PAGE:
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Gillian Fish reflects on the career of Britpop band Cast, whose four first albums are about to be re-rleased in double CD editions
Formed in Liverpool in 1992 by previous members of the LA’s (John Power) and Shack (Pete Wilkinson), Cast are the latest band to re -release their back catalogue. It consists of their four original albums, and they all come with special deluxe features. The first three CDs appear as a two CD/DVD set, and the fourth‘Beetroot’ as a CD/DVD package. All the albums have the inclusion of live tracks, B-Sides and previously unheard interviews with front man Power; they retain all of the original artwork.
Pioneers of the Britpop movement during the 1990’s their debut album ‘All Change’ was released in 1995. It had a distinctly psychedelic sound that showed the bands 60’s influences. In fact many labelled them the Who of the 90’s. The album went on to become record label Polydor’s best selling album. Debut single ‘Finetime’, a slice of pop that sounds just as good and relevant today, was followed with the memorable ‘Alright’. The album also features the ballad ‘Walkaway’ – the song became the soundtrack to many Liverpool Football Club and England cup exits during the 90’s (Euro 96 anyone?...) and it still manages to tug on the heartstrings just as much now.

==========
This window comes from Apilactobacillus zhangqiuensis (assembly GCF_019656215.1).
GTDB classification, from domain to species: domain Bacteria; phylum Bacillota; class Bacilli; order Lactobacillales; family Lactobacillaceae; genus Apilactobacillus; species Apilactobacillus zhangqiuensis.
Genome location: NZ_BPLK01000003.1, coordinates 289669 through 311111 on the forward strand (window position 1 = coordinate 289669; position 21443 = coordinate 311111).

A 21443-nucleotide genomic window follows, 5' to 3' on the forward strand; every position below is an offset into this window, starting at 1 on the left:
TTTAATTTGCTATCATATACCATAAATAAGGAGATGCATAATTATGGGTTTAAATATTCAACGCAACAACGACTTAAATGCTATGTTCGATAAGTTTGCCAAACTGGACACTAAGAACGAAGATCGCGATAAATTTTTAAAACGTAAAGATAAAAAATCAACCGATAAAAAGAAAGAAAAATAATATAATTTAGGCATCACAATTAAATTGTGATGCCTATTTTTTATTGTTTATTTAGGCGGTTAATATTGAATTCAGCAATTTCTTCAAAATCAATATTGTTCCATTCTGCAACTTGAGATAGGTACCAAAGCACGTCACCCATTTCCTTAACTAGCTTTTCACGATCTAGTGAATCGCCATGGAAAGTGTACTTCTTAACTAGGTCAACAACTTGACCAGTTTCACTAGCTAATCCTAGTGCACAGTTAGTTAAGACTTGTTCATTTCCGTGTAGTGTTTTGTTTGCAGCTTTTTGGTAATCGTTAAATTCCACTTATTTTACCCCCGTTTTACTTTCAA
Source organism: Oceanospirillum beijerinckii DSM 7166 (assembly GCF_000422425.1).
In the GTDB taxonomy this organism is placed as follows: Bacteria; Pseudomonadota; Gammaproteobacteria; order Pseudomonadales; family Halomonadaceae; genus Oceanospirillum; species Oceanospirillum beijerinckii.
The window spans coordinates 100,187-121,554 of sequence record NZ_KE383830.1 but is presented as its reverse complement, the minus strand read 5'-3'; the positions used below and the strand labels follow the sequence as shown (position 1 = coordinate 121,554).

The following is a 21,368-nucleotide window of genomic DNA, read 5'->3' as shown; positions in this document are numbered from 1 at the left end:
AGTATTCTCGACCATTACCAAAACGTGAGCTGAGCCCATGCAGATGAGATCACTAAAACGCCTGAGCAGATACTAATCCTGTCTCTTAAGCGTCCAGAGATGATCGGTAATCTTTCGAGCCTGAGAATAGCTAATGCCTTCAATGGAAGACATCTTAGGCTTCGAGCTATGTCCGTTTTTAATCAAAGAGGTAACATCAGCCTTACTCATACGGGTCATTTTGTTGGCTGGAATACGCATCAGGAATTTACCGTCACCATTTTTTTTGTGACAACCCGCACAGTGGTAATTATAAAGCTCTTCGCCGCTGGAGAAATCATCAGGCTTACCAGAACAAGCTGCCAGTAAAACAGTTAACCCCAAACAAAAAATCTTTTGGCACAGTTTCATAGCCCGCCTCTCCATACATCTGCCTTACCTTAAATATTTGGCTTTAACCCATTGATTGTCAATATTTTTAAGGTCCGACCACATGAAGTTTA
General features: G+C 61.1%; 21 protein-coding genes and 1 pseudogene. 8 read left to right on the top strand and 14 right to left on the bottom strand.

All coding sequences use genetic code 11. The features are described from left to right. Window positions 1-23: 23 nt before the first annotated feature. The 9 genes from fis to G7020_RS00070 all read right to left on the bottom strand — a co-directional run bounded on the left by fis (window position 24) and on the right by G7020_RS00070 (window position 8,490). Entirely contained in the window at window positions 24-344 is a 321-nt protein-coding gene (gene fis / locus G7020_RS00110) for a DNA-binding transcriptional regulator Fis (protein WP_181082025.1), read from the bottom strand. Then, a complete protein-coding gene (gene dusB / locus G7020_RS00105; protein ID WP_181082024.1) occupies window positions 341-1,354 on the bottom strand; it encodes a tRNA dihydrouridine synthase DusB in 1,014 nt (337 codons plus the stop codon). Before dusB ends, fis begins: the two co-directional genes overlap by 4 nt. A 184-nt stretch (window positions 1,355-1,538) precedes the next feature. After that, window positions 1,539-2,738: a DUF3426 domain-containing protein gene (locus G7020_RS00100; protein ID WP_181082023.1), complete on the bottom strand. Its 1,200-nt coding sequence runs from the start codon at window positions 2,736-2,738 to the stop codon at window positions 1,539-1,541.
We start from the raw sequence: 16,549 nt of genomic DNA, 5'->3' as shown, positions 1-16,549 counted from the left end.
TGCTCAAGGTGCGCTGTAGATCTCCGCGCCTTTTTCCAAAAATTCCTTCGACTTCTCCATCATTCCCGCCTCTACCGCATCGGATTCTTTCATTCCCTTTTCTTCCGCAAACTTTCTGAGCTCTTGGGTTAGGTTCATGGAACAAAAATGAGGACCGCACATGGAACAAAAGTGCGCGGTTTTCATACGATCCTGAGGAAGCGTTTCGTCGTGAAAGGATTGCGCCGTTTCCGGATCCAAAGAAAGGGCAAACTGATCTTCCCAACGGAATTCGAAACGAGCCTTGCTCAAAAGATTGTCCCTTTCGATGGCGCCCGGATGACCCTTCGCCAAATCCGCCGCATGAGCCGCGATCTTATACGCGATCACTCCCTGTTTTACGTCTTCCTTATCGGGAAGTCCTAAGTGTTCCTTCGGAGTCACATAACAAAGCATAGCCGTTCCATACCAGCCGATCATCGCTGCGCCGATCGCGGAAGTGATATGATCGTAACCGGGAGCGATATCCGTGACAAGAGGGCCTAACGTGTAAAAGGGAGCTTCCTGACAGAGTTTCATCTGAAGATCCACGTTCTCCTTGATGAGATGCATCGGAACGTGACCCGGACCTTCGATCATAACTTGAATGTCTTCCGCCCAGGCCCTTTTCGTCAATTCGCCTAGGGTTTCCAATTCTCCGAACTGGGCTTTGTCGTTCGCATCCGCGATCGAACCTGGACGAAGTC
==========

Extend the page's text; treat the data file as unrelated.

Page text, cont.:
Cast’s second album ‘Mother Nature Calls’ (1997) had a more bluesy, melancholy feel. It features three top ten singles including ‘Free Me’, ‘Guiding Star’ and ‘Live The Dream’. Although this album received more of a mixed reaction from the music press than their first album – perhaps due to it not being as pop-orientated as ‘All Change’ – the band’s fan base loved it though, and many of the songs from the album such as the stunning ‘I’m So Lonely’ should be noted as some of Cast’s best work.
By the time the band released their third album in 1999 Britpop was coming towards the end of its heyday with many of Cast’s contemporaries such as Kula Shaker and Shed Seven having already split. ‘Magic Hour’ had a much heavier riff-based sound. ‘Beat Mama’ was the lead single from the record, but it was the only one to really make a mark. At the time of its release in 2001, Cast’s fourth album ‘Beetroot’ (their last until they reformed a decade later) was considered a huge departure from their earlier material. Funkier and combining more unusual mixes and electronic sounds, it wasn’t to everyone’s taste, but, however, revisiting it now it is actually a good listen and, although different from their other albums, it still shows Power’s great song writing abilities.
Cast remain one of the most memorable bands of the Britpop era. It is great to re-discover them now particularly at a time when many bands are being influenced by both 90’s Britpop and psychedelia.